“As of Feb. 21, 2019, 228 international military students from Afghanistan have been identified as AWOL,” Carissa Cutrell, a U.S. Immigration and Customs Enforcement spokeswoman, told the newspaper that covers the US military. “These are across the U.S.”
“ICE’s Counterterrorism and Criminal Exploitation Unit continues to monitor the remaining 12 AWOL cases for future enforcement actions,” the newspaper quoted Cutrell as saying.
According to the report, the number of Afghans who have been reported AWOL in the U.S. has increased by 50 percent over the last two years. Between 2005 and 2017, more than 2,500 Afghan military personnel came to the U.S. for training. During that timeframe, 152 Afghans went AWOL, according to a U.S. government watchdog report in October 2017.
Military Times requested more information from immigration officials after it was announced that the Pentagon ended a training program for Afghan pilots in Fort Worth, Texas, because more than half went AWOL.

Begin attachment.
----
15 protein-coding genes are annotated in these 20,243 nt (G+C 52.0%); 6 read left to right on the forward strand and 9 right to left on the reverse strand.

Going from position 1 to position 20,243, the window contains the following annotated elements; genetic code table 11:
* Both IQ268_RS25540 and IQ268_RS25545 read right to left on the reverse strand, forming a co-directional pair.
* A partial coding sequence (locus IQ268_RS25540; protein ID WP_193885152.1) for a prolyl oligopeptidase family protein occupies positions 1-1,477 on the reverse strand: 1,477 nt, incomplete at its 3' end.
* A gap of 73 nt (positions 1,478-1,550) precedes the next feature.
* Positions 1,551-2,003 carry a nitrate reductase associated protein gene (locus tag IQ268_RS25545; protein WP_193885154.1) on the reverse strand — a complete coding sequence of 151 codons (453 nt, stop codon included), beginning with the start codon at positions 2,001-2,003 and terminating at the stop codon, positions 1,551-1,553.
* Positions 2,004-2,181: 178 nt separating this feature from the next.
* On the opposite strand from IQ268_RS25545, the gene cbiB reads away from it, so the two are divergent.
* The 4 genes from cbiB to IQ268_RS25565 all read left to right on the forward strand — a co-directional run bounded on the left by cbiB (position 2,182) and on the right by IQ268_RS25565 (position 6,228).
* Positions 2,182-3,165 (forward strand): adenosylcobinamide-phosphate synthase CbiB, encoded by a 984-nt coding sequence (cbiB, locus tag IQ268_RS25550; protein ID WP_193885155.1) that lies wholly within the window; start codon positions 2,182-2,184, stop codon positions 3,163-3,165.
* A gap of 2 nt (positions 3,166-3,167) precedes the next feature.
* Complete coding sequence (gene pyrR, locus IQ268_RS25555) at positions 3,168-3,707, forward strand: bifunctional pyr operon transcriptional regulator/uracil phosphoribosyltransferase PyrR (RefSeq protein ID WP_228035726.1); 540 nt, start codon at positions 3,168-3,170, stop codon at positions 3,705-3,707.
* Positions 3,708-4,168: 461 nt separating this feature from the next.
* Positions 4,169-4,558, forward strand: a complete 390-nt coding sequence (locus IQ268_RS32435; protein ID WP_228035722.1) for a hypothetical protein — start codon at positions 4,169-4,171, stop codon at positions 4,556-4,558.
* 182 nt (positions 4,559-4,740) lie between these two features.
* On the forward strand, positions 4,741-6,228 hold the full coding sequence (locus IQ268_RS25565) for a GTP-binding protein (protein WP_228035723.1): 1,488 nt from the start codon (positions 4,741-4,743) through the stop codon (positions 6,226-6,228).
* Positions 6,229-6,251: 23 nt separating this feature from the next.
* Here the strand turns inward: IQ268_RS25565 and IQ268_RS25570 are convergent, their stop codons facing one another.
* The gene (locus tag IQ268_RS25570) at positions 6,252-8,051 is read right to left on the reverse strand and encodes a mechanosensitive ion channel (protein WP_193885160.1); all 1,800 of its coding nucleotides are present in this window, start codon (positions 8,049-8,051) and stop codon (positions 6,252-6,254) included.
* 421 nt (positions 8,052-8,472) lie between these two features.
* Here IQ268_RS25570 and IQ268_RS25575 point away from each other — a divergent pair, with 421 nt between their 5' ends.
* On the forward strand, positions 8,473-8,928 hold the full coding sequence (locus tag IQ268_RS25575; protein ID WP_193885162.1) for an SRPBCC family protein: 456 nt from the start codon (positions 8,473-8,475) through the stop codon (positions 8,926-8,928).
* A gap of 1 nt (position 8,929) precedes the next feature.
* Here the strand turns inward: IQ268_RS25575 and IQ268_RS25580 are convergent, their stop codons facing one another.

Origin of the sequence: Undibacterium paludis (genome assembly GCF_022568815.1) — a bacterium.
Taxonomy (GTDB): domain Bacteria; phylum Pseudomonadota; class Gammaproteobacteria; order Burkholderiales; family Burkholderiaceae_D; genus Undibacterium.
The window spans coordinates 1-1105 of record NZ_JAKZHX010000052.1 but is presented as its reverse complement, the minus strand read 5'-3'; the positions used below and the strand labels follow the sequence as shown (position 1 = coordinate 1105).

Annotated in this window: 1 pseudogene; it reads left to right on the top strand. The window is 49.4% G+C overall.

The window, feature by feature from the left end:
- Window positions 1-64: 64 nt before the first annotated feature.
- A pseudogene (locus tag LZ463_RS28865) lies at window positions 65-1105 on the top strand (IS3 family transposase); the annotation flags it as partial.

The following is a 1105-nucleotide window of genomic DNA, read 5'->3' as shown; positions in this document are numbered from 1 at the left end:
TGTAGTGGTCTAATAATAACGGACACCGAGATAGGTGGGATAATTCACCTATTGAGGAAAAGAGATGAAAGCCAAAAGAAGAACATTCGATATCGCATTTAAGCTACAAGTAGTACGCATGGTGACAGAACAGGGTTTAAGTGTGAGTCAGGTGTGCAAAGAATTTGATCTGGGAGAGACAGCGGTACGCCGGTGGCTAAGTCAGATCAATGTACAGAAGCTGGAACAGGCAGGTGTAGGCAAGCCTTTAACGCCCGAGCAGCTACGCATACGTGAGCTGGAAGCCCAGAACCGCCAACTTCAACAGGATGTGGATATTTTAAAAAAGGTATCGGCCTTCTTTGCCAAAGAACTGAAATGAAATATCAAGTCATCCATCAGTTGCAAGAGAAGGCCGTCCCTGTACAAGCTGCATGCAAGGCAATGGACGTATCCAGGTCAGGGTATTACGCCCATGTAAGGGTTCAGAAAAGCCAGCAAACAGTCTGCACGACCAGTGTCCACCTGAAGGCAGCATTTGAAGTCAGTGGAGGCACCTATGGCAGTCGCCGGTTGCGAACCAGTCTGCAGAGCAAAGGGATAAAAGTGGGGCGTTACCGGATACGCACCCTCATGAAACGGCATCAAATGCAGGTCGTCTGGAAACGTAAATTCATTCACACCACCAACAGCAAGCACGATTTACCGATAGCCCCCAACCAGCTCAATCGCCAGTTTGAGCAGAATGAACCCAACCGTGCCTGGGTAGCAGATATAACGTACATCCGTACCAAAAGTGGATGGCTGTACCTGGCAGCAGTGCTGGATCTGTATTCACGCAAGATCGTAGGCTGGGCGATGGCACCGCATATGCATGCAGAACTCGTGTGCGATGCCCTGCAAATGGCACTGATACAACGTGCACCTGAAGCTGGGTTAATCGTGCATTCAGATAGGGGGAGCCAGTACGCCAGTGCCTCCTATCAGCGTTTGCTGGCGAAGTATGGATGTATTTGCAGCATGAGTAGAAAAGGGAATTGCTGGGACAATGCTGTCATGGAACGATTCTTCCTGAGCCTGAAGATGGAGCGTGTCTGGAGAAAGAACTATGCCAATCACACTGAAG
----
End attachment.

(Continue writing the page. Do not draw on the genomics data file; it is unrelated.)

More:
“Although some worry that the missing Afghans are a national security risk, the trainees tend to go AWOL on years that coincide with much higher levels of violence on the battlefield back home,” according to the watchdog report.
Afghan troops have also received asylum in the U.S. when their lives are directly threatened by insurgents. The reasons most often cited for going AWOL, according to the watchdog report, were safety concerns and a perceived lack of job security in Afghanistan following training.
Afghanistan’s military has one of the highest desertion rate in the world while fatalities of Afghan troops is highest in the world. President Ashraf Ghani revealed last November that the country has lost more than 28,000 police officers and soldiers since 2015.